On my way to Vasishtha Ashrama, on the high peak of a mountain in the middle of the Himalayas, where Shri Swami Rama Tirthaji Maharaj dwelt at the time, I met a young man who was of the Sherpa type. He was about twenty-five years old, a Brahmin by caste, illiterate and far removed from civilisation. He had never cultivated the society of educated people and had been a Sherpa carrying heavy loads on his back for the pilgrims, or travellers from one place in the Himalayas to another.
He met us as we were descending from the top of a high mountain on the way to Tihri. He was standing by the side of a waterfall and singing sweetly : OM, OM, OM. He looked hardly conscious of his environment or of himself.
We had heard of a hillman who was called Mast-Ram, who had been in the service of Swami Rama Tirthaji to do menial work for him in the Himalayas. After a few months’ associationship with the holy Paramahansa, his soul caught the fire of Vedanta. He did not understand the holy Yoga by means of intellect because he was very poor in intellectual capacity, but on account of his simplicity and devotion and complete want of selfishness he was influenced by the personality of Swami Rama Tirthaji. Then he followed the Paramahansa from one place to another in the Himalayas, serving him, sometimes cooking for him without expecting any wages. He used to sing OM all the time.
When we saw this young man we thought he was Mast-Ram. We called him by that name and he responded. He asked us who we were and where we were going. When he learned that we were on our way to Swami Rama Tirthaji in Vasishtha mountain, he offered to serve us voluntarily. He was a good guide, a fairly good cook and, though unacquainted with the art of conversation, he was most sincere and faithful in his ways of life. He guided us to Tihri and stayed two days with us. We offered him a little sum of money as a token of our affection for him. He declined our offer and said : “ I think it a very high privilege to serve you who are going to see my Guru Deva.” We parted company when we left Tihri because we were supplied with a government guide by Pundit Suridutt and we did not need his services any more.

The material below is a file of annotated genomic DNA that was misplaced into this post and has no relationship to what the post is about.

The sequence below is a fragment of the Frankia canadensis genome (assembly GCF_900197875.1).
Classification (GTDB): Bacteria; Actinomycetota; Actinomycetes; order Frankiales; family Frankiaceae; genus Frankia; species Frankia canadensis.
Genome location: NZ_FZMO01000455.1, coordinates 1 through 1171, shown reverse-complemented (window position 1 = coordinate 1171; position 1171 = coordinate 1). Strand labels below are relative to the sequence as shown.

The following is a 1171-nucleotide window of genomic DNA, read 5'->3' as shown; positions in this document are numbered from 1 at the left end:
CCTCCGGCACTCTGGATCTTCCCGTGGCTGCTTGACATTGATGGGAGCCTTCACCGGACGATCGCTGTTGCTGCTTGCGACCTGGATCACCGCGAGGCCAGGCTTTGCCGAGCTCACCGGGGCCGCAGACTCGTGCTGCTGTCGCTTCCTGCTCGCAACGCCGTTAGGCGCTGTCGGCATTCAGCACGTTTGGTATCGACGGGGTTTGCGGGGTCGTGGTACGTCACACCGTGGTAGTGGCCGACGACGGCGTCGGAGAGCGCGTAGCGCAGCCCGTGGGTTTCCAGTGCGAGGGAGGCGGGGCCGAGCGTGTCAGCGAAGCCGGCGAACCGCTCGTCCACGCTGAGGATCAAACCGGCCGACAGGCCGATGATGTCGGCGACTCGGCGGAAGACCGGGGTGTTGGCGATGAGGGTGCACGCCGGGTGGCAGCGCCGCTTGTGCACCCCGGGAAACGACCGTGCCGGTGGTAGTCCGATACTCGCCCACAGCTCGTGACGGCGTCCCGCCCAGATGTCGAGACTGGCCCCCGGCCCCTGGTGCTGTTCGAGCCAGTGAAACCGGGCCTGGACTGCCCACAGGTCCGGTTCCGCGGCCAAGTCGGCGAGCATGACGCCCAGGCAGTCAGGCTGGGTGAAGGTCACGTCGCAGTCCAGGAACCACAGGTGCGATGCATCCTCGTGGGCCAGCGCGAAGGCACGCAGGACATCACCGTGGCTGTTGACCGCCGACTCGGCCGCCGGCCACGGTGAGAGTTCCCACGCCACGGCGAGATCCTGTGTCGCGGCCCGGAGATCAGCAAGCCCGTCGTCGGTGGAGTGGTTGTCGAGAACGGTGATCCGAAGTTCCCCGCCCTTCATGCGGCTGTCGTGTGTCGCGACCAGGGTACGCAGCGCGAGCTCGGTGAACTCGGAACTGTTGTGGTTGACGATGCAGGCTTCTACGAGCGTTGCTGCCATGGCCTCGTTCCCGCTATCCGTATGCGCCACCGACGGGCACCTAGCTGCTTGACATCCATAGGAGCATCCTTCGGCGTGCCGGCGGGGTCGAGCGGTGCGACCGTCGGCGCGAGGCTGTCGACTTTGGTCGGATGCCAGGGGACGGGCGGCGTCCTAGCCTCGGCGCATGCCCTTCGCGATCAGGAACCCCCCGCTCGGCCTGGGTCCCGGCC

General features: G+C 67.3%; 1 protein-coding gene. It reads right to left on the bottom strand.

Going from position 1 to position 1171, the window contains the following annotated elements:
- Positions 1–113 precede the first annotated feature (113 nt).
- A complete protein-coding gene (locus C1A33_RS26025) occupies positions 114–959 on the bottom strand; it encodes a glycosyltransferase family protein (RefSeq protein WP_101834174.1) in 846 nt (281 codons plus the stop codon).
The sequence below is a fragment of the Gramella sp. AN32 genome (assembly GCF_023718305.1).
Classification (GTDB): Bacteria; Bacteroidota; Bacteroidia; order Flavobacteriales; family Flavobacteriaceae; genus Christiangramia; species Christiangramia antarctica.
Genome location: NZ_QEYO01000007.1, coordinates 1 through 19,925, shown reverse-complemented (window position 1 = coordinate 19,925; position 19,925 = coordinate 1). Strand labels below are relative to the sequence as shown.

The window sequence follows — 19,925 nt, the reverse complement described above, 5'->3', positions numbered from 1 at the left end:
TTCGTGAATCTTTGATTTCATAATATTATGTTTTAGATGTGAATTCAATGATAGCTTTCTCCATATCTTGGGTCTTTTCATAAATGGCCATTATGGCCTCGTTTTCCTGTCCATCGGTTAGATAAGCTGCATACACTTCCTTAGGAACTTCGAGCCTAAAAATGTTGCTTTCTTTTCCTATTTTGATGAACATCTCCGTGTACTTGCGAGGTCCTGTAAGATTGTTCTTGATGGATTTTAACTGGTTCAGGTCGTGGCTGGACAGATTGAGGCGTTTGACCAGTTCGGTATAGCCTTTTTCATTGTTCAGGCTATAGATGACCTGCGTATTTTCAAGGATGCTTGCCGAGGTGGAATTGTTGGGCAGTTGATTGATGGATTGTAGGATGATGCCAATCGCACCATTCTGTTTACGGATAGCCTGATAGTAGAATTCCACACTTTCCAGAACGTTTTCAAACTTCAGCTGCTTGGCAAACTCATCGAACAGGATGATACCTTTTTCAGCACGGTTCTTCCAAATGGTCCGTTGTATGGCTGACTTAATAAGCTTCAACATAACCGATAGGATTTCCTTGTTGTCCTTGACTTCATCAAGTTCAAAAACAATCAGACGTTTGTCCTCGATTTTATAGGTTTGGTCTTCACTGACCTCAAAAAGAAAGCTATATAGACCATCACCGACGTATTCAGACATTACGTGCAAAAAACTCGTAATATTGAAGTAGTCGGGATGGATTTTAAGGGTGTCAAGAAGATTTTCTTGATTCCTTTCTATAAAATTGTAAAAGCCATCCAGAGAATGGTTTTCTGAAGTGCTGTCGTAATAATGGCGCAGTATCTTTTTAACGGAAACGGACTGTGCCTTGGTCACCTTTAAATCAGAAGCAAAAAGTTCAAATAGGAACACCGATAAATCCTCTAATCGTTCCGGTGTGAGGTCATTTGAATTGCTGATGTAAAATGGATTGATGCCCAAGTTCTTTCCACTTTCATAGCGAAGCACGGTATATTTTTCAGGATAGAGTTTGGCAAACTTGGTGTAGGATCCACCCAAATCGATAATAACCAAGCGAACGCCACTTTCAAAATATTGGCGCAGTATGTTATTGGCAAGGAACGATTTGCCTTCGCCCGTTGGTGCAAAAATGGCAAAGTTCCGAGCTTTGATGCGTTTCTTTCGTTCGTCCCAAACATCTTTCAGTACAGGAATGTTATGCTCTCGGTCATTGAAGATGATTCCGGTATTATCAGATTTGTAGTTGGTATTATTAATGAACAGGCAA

On the way, wherever we halted we heard about Mast-Ram, his most unselfish personality and his way of offering his services to anybody who needed them, free of charge.
When we arrived at the high peak where the holy Swami dwelt in a very rudely fashioned hut and with no habitation for miles and miles, he told us of Mast-Ram. He said that the youth had been of very great service to him and had often brought his visitors to him safely ; but as he had an old mother to look after and refused to take any remuneration for his services, Swami Rama thought it better that Mast-Ram should go and earn a living. He therefore left Shri Swamiji, but he was found to be too intoxicated with the holy truth to do anything remunerative. He offered his services to the aged and the poor pilgrims and accepted only the very scanty meals which they offered him.
The name of Mast-Ram had become well-known in the Himalayan passes at that time. When people asked him to teach them how to do Bhajan and devotion, he replied : “ I know nothing which I can teach you. I have had a little peace and an inner vision by the grace of my Guru, Swami Rama Tirthaji. I advise you to serve him ; verily he is God on earth in human form.”
Mast-Ram was advised by some well-meaning people to put on the yellow garb of a Sadhu and add the six gems, then other charitable people could offer him biksha (alms as food). He indignantly refused the suggestion, saying :
“ The spirit needs no outer mark of saintliness ; besides, I am far from being a Sadhu. I am trying to purify my heart by my devotion to Swami Ramaji. I don’t want to pass as a Sadhu, as I am very far from the ideal.”
We never heard anything of Mast-Ram after leaving Tihri and there was no way of communicating with him because he was illiterate.
I still remember the good young man and the blessings which he received by serving the holy Paramahansa. I wished I could copy his life. My pundithood was a burden and a barrier, while Mast-Ram had obtained peace and inner vision by sheer faith and devotion to his Guru.